[¶4] On August 4, 2016, the O'Bryans signed employment agreements drafted by Great Lakes ("the Agreements"), providing in relevant part:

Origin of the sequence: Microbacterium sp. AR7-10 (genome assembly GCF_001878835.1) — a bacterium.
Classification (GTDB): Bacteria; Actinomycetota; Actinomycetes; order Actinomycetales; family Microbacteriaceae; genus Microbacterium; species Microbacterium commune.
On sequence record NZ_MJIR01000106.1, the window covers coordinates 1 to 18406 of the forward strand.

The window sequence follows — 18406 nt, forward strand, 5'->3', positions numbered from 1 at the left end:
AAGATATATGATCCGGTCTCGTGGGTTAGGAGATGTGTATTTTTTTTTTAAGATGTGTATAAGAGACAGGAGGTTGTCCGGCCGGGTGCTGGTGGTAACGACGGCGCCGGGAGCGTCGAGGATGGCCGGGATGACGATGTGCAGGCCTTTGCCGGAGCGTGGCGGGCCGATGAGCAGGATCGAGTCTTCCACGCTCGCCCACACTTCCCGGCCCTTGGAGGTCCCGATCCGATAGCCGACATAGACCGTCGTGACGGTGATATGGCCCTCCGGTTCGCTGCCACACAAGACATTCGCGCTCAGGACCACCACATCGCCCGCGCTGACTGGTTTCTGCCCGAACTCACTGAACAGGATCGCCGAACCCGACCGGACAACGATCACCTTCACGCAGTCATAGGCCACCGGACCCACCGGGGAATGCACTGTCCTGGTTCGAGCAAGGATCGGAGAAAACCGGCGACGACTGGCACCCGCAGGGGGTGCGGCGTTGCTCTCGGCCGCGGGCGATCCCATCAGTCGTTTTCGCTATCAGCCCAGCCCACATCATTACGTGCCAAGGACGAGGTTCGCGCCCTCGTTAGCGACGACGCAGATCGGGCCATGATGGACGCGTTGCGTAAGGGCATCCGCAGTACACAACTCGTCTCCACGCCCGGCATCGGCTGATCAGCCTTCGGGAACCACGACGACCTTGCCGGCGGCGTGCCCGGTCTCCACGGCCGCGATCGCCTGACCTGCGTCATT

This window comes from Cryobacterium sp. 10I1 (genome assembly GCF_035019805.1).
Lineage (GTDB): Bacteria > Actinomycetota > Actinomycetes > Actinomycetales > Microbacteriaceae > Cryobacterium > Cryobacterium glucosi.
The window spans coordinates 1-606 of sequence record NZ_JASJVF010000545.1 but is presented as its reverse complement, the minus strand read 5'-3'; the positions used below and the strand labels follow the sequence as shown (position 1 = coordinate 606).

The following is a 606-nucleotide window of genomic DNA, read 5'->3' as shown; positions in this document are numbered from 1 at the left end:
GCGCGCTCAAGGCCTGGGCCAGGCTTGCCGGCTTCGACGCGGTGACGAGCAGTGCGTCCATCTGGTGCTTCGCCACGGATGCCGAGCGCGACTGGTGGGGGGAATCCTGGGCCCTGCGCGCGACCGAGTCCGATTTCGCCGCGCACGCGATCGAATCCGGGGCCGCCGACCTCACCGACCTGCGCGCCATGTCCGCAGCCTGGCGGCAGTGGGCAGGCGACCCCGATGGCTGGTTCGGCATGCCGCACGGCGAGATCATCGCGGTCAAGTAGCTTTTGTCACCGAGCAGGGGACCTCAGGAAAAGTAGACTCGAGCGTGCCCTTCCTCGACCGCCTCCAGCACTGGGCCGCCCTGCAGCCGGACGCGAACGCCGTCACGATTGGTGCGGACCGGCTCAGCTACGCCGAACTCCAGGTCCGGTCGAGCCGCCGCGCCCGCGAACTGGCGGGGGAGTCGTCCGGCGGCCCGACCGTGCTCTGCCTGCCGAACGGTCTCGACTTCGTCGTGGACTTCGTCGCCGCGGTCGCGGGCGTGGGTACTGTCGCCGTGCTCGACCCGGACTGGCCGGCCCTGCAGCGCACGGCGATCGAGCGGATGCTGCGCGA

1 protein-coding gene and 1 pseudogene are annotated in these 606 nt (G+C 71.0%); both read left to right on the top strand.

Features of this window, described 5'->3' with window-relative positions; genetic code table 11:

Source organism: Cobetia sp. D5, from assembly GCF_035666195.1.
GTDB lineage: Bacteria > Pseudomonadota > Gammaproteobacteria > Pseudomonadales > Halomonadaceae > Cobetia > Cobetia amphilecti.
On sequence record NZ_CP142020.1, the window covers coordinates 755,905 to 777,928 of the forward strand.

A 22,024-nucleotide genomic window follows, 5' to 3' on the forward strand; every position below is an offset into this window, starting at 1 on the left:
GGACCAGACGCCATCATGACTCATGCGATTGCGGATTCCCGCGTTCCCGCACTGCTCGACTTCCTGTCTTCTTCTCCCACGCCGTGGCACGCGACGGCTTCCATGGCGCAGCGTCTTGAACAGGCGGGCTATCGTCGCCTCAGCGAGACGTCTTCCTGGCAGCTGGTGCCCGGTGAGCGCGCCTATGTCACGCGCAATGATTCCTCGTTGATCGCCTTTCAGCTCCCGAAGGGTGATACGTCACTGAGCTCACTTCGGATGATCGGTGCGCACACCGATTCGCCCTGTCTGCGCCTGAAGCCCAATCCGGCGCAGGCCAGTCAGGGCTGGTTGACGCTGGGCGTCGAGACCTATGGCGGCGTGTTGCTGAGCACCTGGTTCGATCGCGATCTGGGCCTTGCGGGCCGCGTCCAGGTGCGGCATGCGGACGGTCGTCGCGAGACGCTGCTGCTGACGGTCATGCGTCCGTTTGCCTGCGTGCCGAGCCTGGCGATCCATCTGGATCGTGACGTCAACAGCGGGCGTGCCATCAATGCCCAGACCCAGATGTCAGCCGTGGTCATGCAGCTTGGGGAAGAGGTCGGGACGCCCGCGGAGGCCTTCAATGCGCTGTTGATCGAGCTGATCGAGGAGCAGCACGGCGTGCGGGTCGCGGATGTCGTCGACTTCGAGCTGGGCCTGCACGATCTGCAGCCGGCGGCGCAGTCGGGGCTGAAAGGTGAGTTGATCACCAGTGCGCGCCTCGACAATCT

Restrictive Covenants. Upon termination, other than if Employee terminates this Agreement for cause, Employee agrees not to provide anesthesia services, directly or indirectly, for a period of twenty four (24) months at the specific facilities where Corporation has assigned Employee to provide anesthesia services, along with any facilities in a twenty five (25) mile radius, within the twenty four (24) month period immediately prior to the termination date (the "Restricted Area"). The Employee recognizes that the Corporation will suffer great loss and damage if the Employee should compete with the Corporation or disclose confidential information in violation of Section 5.3. The Employee understands and agrees that the Corporation has a substantial investment in the good will of the Corporation's healthcare practice and the right to protect such practice by the restrictive covenants contained in this Agreement. In making these covenants, the Employee represents and warrants to the Corporation that the Employee's experience and capabilities are such that the Employee can obtain employment outside of the Restricted Area in the specialty of anesthesiology and that the enforcement of these covenants will not prevent the Employee from earning a livelihood outside the Restricted Area. As a result, the parties agree as follows: